I first heard the term “Revenge Travel” this week, as CBS Sunday Morning did a segment on the anticipated travel boom this summer. National Geographic contributor Heather Greenwood Davis defined the phrase for CBS.
“‘Revenge travel’ is the idea that, after a year of being at home, people are gonna get back at the pandemic, and actually get out there and live their best lives while traveling,” she said.
She told the network about the “gray wave” of vaccinated seniors 65+ cranking up their travel plans and anticipates the same wave for younger adults.
I don’t dispute her, but I also don’t like the term “Revenge Travel.” I don’t think it’s getting even with COVID. If anything, I’d compare it to feeding the piranhas at the zoo, or the super weird Zion Dance Party in The Matrix — a frenzy of euphoric activity when the opportunity presents itself.
Or as one friend put it:
I am annoyed that COVID has taken so much but I do just want to enjoy the things I used to enjoy.
What do the numbers say?
A New York Daily News ‘Revenge Travel Summer 2021 Survey’ said that 68 percent of respondents indicated they would travel this Summer, including 25 percent that would “Revenge Travel,” or “travel more than before COVID-19 once the pandemic is officially over.”
My own Google poll of friends and family asked this question: “Do you plan on taking a major vacation this summer? (Summer 2021) Defined as a day’s drive or more, or a plane flight?”
Eighty-three percent said yes and a little over 16 percent said no.
When I asked about what they’d done the summer of 2020, it was about a 66 percent yes/33 no split.
For those taking the leap this summer, their vaccination was a primary reason for more travel. Others didn’t feel like they were in an at-risk demographic.
Some people have been comfortable all along — “Flew several times last year and did multiple trips to Florida beaches,” said one respondent.
It seems that beaches will be a popular destination this summer, along with resorts that tout their ability to provide adequate social distance. A trip to the mountains ran a close second.
Flying was not a concern for the majority of respondents. That seems to gel with what CBS News travel editor Peter Greenberg told the morning show. He also addressed the coming price increases.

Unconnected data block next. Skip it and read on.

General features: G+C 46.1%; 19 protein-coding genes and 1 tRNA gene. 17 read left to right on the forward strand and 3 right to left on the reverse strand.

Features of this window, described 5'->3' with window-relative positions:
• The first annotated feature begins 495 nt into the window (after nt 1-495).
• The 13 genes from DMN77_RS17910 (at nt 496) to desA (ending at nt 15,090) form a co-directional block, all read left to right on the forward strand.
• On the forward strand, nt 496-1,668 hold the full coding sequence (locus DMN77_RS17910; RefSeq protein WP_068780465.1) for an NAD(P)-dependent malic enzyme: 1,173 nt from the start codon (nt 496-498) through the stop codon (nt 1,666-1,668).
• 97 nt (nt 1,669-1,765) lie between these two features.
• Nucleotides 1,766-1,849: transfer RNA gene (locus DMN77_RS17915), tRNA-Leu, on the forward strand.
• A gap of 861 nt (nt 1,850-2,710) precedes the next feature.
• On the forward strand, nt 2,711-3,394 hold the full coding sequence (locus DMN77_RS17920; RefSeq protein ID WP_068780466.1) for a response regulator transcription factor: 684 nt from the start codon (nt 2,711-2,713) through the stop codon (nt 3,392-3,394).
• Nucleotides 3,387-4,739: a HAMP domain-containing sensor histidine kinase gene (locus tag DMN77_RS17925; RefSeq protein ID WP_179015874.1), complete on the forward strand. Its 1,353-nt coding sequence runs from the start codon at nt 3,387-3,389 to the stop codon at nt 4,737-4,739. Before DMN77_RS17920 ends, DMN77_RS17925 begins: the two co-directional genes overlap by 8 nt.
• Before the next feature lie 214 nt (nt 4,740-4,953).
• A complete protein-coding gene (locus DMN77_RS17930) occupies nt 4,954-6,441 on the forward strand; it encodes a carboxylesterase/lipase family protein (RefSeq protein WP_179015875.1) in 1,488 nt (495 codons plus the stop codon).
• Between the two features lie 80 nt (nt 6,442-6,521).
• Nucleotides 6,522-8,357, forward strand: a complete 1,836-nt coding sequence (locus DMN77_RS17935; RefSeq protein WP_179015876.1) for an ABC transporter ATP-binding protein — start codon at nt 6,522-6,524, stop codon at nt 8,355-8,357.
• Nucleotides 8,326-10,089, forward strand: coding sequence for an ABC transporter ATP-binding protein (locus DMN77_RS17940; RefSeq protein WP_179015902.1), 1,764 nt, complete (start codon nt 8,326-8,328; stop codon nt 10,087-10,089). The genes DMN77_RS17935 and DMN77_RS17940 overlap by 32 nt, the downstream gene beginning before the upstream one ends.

“[Ticket prices] got to the point of stupid. A month ago, a one-way fare from Los Angeles to New York, nonstop on American, was $90. Today, it’s $203. Next week, it’ll be $278. And by three weeks from now, we’ll be right back to 2019 levels.
For those spending another summer at home, COVID is the main culprit. Although lack of funds, perhaps related to COVID, was also given as a reason.
“I still have a lot of respect for the virus and we will continue to wear masks and minimize the risks we take,” said one respondent.
People still desperately miss travel
This longing to travel again is no surprise to me because I feel it too. Multiple people mentioned the freedom and “just the feeling of being away.” Seeing family was important too.
Now people say that the lack of spontaneity in trip planning dulls some of the previous joy, but they understand the necessity. The ongoing uncertainty of operating hours for attractions and stops is also something that requires more planning, and flexibility.
One respondent looks forward to indoor dining reopening at fast-food restaurants — “During the road trips we’ve taken most have been closed making it inconvenient to stop and eat and go to the restroom.”
Uncertainty is the wild card
In parts of the U.S. and in the world COVID numbers are still very troubling to experts.
A Yahoo News report cited Director-General Tedros Adhanom Ghebreyesus from the World Health Organisation who said that for the past eight weeks, COVID totals have been rising, particularly in Brazil and India.
“Last week, new cases of COVID-19 increased for the eighth week in a row, with more than 5.2 million cases reported — the most in a single week so far,” Ghebreyesus said at a press conference.
U.S. states with concerning COVID numbers, according to Yahoo News, include New Jersey, New York, Pennsylvania, Florida, and Michigan where Dr. Rochelle Walensky, director of the Centers for Disease Control and Prevention (CDC), has recommended another state “shut down.”
Still, for vaccinated travelers France will start lifting travel restrictions for visitors from the United States starting next month, French President Emmanuel Macron told CBS News. Yahoo News reports that the Canadians are probably going to extend the closure of their border with the U.S. for another month, but they anticipated the border to be open for summer.
Multiple news reports give the number of currently (completely) vaccinated Americans as 1 in 5. I think that it is this number come summer that will determine a travel boom, vengeful or otherwise. What do you think?
For those who do plan to travel, here are some resources to help you plan: